MSC received the BPA for the eastern region. ACE teamed with MSC to submit a proposal for the western region. GSA determined that MSC would provide more than 50 percent of the hardware in the western region based on attachment A to the ACE-MSC teaming agreement (included with its proposal), which showed that more than [DELETED] percent of the items on the two firms' BPLs were attributed to MSC, and a statement in the teaming agreement that "The parties agree to supply the required products according to . . . Addendum A." Contracting Officer's Statement (COS) at 3. Accordingly, the agency rejected ACE/MSC's proposal.

ELIGBILITY

ACE/MSC asserts that GSA improperly based its eligibility determination on the division of items ACE and MSC indicated they had available on their respective BPLs, rather than on the number of items each would be responsible for stocking in the brick-and-mortar stores, as it claims was provided for in the solicitation.

ACE/MSC's interpretation of the solicitation is based on its reading of language in amendments Nos. 2 and 3, concerning section 6.0 of the statement of work (SOW). Amendment No. 2 provided, in relevant part, that for purposes of the socio'economic program support factor a small business partnering with a large business would not be deemed small if the large business would provide "more than 50 percent of the products under the BPL . . . ." Amend. No. 2 at 4. ACE/MSC contrasts this language with amendment No. 3, which provided that a small business teaming with a large business "may be classified as a Large Business for evaluation purposes [if] the large business [will] provide more than 50% of the products in the brick and mortar store . . . . " Sol. at 20. According to ACE/MSC, since amendment No. 3 changed the relevant reference from "more than 50 percent of the products under the BPL" to "more than 50 percent of the products in the brick and mortar stores," the agency could not base its eligibility determination on the firms' BPLs. ACE/MSC claims that its proposal otherwise showed that it would satisfy the 50 percent requirement, and that it therefore should not have been found ineligible for award.

The agency responds that it assessed team member eligibility by reviewing the BPLs to determine the percentages of products each team member would provide for stocking the brick-and-mortar stores.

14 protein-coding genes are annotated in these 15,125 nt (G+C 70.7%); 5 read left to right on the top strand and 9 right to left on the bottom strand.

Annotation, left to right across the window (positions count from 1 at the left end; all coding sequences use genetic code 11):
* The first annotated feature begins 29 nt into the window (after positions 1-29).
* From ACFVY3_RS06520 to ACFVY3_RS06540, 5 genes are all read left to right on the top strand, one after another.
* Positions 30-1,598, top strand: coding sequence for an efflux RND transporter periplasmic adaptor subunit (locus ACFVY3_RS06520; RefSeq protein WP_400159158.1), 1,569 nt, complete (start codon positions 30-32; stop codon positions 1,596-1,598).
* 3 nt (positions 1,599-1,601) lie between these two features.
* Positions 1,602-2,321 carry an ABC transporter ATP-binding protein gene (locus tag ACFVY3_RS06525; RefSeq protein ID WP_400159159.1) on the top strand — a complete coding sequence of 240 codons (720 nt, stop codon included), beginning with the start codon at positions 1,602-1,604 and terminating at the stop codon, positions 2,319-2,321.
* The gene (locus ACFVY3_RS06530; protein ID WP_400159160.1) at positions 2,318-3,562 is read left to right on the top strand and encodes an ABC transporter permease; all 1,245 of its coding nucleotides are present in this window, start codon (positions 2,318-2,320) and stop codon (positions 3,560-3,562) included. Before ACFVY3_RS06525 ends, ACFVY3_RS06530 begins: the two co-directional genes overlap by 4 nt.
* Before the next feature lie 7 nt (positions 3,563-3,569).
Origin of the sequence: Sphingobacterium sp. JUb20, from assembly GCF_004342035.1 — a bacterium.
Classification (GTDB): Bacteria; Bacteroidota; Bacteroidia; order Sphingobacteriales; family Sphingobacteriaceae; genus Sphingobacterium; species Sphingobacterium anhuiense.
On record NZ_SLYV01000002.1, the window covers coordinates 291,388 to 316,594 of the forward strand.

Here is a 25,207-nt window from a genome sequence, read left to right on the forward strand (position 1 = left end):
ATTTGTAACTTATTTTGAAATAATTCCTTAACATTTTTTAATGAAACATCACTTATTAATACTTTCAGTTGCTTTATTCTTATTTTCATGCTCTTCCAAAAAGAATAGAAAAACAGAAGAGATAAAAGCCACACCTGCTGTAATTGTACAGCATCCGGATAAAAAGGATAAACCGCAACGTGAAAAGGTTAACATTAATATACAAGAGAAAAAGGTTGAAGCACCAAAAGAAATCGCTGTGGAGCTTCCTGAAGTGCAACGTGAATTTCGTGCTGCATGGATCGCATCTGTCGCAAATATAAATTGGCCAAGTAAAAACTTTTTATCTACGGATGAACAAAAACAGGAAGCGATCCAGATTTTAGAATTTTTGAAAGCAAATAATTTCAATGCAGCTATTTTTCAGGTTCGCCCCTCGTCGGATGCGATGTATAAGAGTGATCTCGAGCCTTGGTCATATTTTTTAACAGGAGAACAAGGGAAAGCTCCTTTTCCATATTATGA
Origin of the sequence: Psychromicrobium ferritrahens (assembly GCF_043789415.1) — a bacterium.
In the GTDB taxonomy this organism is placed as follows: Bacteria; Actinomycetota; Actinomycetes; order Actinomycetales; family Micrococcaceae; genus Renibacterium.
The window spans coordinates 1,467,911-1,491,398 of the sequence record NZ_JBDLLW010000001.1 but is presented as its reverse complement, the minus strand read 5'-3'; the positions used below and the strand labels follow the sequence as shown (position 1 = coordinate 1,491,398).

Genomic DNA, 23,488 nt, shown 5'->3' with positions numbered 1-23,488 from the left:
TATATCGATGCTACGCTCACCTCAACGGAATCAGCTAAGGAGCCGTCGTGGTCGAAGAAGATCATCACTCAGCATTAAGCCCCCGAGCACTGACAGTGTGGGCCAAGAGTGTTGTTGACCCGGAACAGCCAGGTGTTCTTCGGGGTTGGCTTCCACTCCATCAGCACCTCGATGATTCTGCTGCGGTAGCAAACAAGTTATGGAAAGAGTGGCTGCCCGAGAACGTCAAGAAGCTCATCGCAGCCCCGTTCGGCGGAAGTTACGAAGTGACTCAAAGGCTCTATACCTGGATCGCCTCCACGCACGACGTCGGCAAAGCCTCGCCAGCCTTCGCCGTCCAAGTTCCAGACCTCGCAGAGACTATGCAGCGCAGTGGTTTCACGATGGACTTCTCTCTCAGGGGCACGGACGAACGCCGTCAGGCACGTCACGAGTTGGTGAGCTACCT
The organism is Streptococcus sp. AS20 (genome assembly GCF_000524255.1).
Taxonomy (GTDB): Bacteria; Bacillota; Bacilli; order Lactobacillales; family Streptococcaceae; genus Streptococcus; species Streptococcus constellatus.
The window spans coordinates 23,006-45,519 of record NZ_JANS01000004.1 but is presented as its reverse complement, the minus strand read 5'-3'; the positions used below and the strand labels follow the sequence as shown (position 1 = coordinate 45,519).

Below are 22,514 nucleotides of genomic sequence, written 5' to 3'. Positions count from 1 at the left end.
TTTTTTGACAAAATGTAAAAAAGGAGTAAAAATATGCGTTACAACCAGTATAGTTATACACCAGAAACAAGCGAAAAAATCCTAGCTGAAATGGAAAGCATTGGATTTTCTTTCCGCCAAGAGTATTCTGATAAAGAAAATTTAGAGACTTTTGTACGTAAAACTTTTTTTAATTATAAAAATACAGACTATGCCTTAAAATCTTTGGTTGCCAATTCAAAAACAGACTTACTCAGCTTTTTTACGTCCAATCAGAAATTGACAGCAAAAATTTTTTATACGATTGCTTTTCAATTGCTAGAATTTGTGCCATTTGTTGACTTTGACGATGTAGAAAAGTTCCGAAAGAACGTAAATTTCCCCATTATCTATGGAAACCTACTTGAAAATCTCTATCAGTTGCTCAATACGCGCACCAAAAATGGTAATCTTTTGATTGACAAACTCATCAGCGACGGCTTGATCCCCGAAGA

We do not agree with ACE/MSC's interpretation of the solicitation. Rather, we think the solicitation was unclear as to how the agency intended to make the 50 percent determination for eligibility purposes where the BPA recipient for the eastern region was a team member. The solicitation included an evaluation provision concerning socio'economic program support that explained how a small business concern could receive evaluation credit, Sol. at 24, and ACE/MSC's argument is based on amendments affecting that provision. However, since that provision and its amendments did not address the 50 percent calculation for purposes of the team member eligibility determination, the language of the amendments provides, at best, limited support for the protester's position. Further, the protester's argument ignores other language in section 6.0 of the SOW, unaffected by the amendments, that addressed another aspect of eligibility, stating that "The offeror who is awarded the Eastern Region with at least 50% of supplies/services (as defined by Breadth of Product Line [BPL]) will not be eligible to compete for the Western Region BPA." Thus, for purposes of this aspect of eligibility, the determination was to be based on the BPL, not the percentage of products in the brick-and-mortar stores. Since, unlike amendment No. 3, this language specifically addressed the matter of eligibility for award, we think it actually is more probative of the agency's intended approach to determining team member eligibility than the amendment language.